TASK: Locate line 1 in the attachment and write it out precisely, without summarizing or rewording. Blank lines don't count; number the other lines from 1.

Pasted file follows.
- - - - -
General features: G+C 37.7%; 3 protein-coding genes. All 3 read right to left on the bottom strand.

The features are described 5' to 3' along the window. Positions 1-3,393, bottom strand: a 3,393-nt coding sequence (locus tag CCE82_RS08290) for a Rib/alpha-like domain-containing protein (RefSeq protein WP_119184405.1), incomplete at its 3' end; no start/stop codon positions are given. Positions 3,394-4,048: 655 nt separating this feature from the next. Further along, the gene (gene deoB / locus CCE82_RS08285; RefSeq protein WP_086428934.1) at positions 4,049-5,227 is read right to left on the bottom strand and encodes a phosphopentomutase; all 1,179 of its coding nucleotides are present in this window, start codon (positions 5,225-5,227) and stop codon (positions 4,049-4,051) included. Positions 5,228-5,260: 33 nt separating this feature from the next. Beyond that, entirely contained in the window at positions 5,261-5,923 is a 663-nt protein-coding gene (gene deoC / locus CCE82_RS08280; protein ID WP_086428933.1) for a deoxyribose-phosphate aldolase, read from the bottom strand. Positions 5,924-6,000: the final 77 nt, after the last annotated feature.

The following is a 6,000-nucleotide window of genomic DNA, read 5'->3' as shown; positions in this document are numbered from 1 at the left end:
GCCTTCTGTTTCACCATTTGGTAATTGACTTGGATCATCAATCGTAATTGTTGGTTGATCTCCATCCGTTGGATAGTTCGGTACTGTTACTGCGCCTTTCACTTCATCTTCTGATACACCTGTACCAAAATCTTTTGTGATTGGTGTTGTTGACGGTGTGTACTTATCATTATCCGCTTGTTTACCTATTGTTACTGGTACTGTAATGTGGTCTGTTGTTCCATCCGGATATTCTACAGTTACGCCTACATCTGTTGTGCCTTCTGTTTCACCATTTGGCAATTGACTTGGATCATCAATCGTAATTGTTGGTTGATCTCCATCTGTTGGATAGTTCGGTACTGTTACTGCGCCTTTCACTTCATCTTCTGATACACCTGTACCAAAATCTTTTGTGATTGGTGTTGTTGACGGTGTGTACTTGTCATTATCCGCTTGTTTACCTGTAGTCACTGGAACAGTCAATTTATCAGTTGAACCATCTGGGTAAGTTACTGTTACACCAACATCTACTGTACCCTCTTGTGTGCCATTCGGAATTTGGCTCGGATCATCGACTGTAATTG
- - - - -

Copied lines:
General features: G+C 37.7%; 3 protein-coding genes. All 3 read right to left on the bottom strand.